First, remember that you are far from alone in needing shelter. Most transgender youth encounter some trouble at home, whether living with family or not. There are 1.6 million homeless youth in the United States, and studies estimate that anywhere from 20 to 40 percent of them are LGBT-identified. There are very few homeless shelters focusing on the needs of LGBT youth, but in New York City, the Ali Forney Center offers housing and a range of services.


As you may know first-hand, prejudice at shelters and agencies serving homeless youth can be just as trying as problems with family acceptance. If you are living in a group home, remember that you do have the right to be respected as a transgender person.

  • For information on how to talk to loved ones and work towards acceptance, consider contacting the Family Acceptance Project (familyproject.sfsu.edu).
  • If you encounter discrimination or mistreatment in a shelter, group home or other residential facility call our Legal Help Desk at 866-542-8336, or visit us online at www.lambdalegal.org/help.
  • You can also find more about your legal rights in these out-of-home care settings at Lambda Legal's online guide, Know Your Rights: LGBTQ Teens and Young Adults, available here.
If I have legal problems, how do I make sure my (criminal or family court) attorney is really advocating for me?

You have the right to be treated with dignity and respect in such matters and to have your gender identity respected by your attorney. Check out:


  • the American Bar Association’s Opening Doors for LGBTQ Youth in Foster Care: A Guide for Lawyers and Judges (available at www.americanbar.org)
  • the attorneys at Lambda Legal are willing to share their expertise and research on these issues with other attorneys who have similar cases. You can call our Help Desk directly, but also encourage your attorney to call us at 866-542-8336, or visit us online at www.lambdalegal.org/help.

New York: A Trans-Friendly Policy Takes Effect

In 2009, New York City’s Human Resources Administration (HRA)—the agency responsible for handling public benefits and homeless services—adopted a policy prohibiting discrimination against transgender clients. The change was especially significant for TGNC youth because they so often rely on public benefits, especially when aging out of foster care—not to mention the huge numbers of homeless TGNC youth in the city.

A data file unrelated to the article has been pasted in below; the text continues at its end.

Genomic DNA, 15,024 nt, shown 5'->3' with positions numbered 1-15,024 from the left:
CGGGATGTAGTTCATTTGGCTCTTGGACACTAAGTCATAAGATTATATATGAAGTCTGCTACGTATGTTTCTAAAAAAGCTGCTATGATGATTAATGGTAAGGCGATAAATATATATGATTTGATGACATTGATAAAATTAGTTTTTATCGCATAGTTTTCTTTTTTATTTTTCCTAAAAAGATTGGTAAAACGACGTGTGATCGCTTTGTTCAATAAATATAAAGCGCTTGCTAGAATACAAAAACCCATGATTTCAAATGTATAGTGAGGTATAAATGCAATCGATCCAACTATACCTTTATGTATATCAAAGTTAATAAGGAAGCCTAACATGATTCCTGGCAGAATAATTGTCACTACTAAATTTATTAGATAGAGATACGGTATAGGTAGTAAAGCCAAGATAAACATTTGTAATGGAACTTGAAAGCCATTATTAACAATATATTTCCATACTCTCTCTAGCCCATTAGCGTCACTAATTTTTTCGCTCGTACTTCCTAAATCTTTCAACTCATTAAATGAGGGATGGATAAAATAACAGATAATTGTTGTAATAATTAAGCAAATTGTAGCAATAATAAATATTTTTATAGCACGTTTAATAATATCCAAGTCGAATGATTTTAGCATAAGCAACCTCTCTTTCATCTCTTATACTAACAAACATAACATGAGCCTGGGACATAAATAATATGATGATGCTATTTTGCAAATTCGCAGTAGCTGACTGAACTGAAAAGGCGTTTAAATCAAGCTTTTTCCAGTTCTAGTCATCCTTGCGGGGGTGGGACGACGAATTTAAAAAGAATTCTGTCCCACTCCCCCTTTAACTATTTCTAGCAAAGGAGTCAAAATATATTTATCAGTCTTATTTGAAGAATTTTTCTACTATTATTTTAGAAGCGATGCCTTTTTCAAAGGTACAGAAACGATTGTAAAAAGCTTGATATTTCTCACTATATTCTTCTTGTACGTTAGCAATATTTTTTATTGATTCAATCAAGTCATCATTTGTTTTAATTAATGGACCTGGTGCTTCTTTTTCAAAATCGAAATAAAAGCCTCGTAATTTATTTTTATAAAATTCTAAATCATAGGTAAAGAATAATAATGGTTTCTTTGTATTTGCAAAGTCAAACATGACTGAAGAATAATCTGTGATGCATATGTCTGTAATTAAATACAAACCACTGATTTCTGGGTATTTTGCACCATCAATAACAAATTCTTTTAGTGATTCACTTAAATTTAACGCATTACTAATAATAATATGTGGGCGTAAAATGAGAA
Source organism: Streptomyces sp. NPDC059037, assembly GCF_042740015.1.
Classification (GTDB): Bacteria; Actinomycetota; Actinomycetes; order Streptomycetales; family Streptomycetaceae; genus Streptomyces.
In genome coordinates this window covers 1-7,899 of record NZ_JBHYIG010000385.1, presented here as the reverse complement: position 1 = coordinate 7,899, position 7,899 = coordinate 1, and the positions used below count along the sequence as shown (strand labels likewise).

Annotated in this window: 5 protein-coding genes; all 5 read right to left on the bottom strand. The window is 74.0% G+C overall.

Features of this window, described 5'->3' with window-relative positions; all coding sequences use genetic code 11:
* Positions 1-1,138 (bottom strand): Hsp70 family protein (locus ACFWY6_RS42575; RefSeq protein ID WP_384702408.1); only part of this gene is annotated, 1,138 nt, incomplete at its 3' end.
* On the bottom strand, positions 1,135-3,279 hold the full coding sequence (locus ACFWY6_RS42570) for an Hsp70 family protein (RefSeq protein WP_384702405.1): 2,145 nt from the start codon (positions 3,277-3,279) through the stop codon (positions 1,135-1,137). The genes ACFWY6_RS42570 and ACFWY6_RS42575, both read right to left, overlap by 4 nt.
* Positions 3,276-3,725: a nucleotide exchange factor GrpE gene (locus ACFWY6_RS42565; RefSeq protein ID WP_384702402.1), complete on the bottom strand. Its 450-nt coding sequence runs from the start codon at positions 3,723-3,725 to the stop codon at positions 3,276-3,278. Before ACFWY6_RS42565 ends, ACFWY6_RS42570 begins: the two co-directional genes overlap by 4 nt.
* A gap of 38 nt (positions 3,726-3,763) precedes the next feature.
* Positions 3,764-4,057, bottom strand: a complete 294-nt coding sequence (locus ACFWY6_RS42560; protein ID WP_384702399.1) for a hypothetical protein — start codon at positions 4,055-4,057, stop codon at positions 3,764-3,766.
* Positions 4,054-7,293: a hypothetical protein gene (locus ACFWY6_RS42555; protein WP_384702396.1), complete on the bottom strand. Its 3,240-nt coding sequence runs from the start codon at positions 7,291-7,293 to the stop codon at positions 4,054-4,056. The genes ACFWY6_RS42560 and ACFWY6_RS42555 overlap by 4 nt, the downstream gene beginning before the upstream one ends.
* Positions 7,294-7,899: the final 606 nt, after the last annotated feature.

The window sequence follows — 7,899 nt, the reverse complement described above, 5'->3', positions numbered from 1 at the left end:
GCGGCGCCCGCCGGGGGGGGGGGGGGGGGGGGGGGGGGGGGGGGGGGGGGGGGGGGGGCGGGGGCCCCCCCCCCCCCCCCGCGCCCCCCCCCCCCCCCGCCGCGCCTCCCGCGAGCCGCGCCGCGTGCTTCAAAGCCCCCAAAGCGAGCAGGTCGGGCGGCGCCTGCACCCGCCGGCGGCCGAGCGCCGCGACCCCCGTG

This groundbreaking win came after years of pressure from the transgender community in NYC, led by the Audre Lorde Project, the Sylvia Rivera Law Project (SLRP) and Queers for Economic Justice. There were street protests to draw public attention to the issue, and leaders spent time educating the agency and drafting language for changes in the law.

While NYC’s protection for transgender people receiving public benefits is currently the only such protection on the books and there is current struggle to ensure it is being enforced, similar campaigns are ongoing in other regions of the country as well.


  • KNOW YOUR RIGHTS: TEENS & YOUNG ADULTS This Lambda Legal online resource is a comprehensive guide to the legal rights of LGBTQ youth in schools as well as young people who are homeless or living in foster care, group homes or juvenile justice. http://www.lambdalegal.org/know-your-rights/youth
  • TRANSGENDER RIGHTS TOOLKIT: A LEGAL GUIDE FOR TRANS PEOPLE AND THEIR ADVOCATES: This Lambda Legal publication includes fact sheets on many topics, including: Equal Access to Public Bathrooms; Transition-Related Health Care; Transgender Parents; Workplace Rights & Wrongs. See the complete toolkit and download the fact sheets at www.lambdalegal.org/publications/trans-toolkit/
  • BENDING THE MOLD: This Lambda Legal publication helps you make your school a safer place, whether you are transgender or gender-nonconforming, questioning, or an ally. www.lambdalegal.org/bending-the-mold

FOR MORE INFORMATION: Contact Lambda Legal at 212-809-8585, 120 Wall Street, 19th Floor, New York, NY 10005-3919. If you feel you have experienced discrimination, call our Legal Help Desk toll-free at 866-542-8336 or go to www.lambdalegal.org/help-form.